Have you ever wondered why you use the operating system you do to create programs, perhaps for other completely different operating systems? Canonical is making efforts to try to attract you to Ubuntu, even if you are targeting Android.
To put it in the words of Ubuntu developer Didier Roche:
"Ubuntu loves developers and we are going to showcase it by making Ubuntu the best available developer platform!"
This raises the initial question of what would it take to make Ubuntu attractive to programmers? Clearly what we require are high quality IDEs and other tools and generally speaking these aren't necessarily operating system specific. So it seems unlikely that Canonical is going to provide resources to create a new IDE.
However things are not always simple to get setup. Consider Android Studio. To get this installed you need to download a tar file and upack it to a suitable location. If you want to launch it from the desktop you also have to edit the .desktop file to add the details - location, icon file etc. And of course none of this will work if you haven't got Java installed correctly. It takes about five commands and after that you can use Android Studio from Unity.
The first step to making Ubuntu attractive to programmers is to make Android Studio installable with a single command - well two if you also have to install the Ubuntu Developer Tools. The idea is that Ubuntu Developer Tools will be expanded to support other development environments - Eclipse and ADT and Go is also mentioned.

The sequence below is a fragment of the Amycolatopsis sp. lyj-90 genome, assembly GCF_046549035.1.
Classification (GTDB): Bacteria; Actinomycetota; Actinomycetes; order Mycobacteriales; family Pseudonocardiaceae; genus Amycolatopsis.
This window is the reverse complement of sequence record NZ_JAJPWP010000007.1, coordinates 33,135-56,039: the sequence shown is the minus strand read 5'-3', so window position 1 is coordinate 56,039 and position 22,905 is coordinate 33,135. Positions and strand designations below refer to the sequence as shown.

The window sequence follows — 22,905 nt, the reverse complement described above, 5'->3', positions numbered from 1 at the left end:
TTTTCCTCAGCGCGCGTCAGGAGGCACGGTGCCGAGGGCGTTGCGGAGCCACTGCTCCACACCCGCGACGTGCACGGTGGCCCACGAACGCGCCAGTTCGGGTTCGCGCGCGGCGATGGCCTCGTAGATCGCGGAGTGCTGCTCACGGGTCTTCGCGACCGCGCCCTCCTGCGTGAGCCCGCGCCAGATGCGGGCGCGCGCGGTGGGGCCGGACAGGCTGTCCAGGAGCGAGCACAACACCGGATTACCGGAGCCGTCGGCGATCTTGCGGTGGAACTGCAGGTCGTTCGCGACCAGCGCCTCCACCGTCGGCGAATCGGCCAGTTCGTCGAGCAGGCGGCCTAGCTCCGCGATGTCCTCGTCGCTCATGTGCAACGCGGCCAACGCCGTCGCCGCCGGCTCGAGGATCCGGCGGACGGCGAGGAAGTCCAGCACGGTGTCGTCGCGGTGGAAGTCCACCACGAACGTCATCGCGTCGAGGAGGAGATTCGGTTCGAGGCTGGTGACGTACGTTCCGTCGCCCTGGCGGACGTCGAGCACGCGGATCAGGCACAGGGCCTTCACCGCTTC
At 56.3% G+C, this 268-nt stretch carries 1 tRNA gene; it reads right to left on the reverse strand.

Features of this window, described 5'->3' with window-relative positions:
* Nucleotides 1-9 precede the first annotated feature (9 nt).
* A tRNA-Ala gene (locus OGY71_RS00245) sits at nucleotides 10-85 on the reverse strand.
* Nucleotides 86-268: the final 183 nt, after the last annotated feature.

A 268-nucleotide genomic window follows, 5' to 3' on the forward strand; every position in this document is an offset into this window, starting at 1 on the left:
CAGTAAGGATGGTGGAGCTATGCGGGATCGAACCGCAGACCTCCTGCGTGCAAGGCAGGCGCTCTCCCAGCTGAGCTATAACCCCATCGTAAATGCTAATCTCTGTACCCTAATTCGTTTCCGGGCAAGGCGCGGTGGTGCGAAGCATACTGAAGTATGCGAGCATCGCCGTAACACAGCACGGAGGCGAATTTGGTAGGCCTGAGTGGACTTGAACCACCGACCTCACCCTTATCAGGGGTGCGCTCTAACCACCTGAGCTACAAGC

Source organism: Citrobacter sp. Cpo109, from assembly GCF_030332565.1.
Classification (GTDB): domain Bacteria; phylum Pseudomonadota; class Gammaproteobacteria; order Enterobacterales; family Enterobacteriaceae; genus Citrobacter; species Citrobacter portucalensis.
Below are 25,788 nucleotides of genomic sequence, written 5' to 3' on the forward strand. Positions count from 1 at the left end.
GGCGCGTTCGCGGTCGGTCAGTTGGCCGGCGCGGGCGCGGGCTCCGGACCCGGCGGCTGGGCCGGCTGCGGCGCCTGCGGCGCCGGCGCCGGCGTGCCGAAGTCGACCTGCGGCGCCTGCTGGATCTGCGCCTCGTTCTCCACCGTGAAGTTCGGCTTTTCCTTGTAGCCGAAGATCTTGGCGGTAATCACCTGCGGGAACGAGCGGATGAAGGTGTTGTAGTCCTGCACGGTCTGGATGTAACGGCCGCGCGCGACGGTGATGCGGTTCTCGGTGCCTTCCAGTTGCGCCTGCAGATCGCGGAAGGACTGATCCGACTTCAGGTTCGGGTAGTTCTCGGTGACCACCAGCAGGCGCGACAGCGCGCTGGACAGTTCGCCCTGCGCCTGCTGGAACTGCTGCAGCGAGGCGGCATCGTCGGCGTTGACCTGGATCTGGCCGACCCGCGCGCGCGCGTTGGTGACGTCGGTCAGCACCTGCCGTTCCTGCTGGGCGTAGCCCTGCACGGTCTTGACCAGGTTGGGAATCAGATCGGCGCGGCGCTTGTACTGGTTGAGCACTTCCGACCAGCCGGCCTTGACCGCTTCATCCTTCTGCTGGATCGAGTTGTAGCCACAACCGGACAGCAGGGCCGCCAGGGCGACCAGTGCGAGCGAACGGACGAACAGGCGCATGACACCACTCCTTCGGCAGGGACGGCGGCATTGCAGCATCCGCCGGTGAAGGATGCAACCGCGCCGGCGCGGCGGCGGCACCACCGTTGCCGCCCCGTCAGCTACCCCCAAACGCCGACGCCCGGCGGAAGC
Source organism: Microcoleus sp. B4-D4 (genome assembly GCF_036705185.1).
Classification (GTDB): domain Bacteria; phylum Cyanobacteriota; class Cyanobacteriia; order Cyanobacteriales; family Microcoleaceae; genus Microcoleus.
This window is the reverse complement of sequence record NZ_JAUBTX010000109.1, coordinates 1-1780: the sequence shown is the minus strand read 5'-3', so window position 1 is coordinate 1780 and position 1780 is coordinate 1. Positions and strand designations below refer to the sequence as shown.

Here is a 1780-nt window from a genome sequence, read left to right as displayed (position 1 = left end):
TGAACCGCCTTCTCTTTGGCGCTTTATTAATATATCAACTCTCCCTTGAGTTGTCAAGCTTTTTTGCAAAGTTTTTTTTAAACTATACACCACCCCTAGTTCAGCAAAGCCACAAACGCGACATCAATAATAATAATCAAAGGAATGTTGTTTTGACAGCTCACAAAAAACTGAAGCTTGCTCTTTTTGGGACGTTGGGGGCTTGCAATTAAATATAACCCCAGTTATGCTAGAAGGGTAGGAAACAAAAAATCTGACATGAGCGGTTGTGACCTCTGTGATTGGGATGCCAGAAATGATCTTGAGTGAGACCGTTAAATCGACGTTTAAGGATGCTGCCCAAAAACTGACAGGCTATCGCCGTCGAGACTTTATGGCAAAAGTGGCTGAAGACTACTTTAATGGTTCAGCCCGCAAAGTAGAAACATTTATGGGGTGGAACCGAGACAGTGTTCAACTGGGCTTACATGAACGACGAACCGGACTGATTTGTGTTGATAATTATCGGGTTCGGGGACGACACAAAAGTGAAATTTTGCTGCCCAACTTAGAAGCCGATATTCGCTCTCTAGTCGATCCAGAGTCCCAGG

At the moment things are a bit messy because the Developer Tools aren't included as standard and you have to use a Personal Package Archive provided by Didier. So at the moment the actual installation of Android Studio is only marginally easier. First add the PPA to you systeM
Nice, but not a sea-change in difficulty level. When Ubuntu 14.1 is released the tools will be in the archive and installation really will be simpler.
Ubuntu is already a favourite distribution for programmers as revealed by surveys. The reasons are that it is easy to install, mostly, and it already has installation options for many standard systems like Python, Ruby and so on. Add to this its support for Docker, VMs and the Cloud, and it already is about as attractive as it could be. Adding a Developer Tools utility isn't really going to make a great deal of difference.
While the sentiment is in the right place, it is difficult to see what more Canonical could do to attract developers.
This is something of a puzzle, and I don't mean solving this huge Rubik's cube. Is this something to be proud of or is it just the tedious application of an algorithm better suited to a computer rathe [ ... ]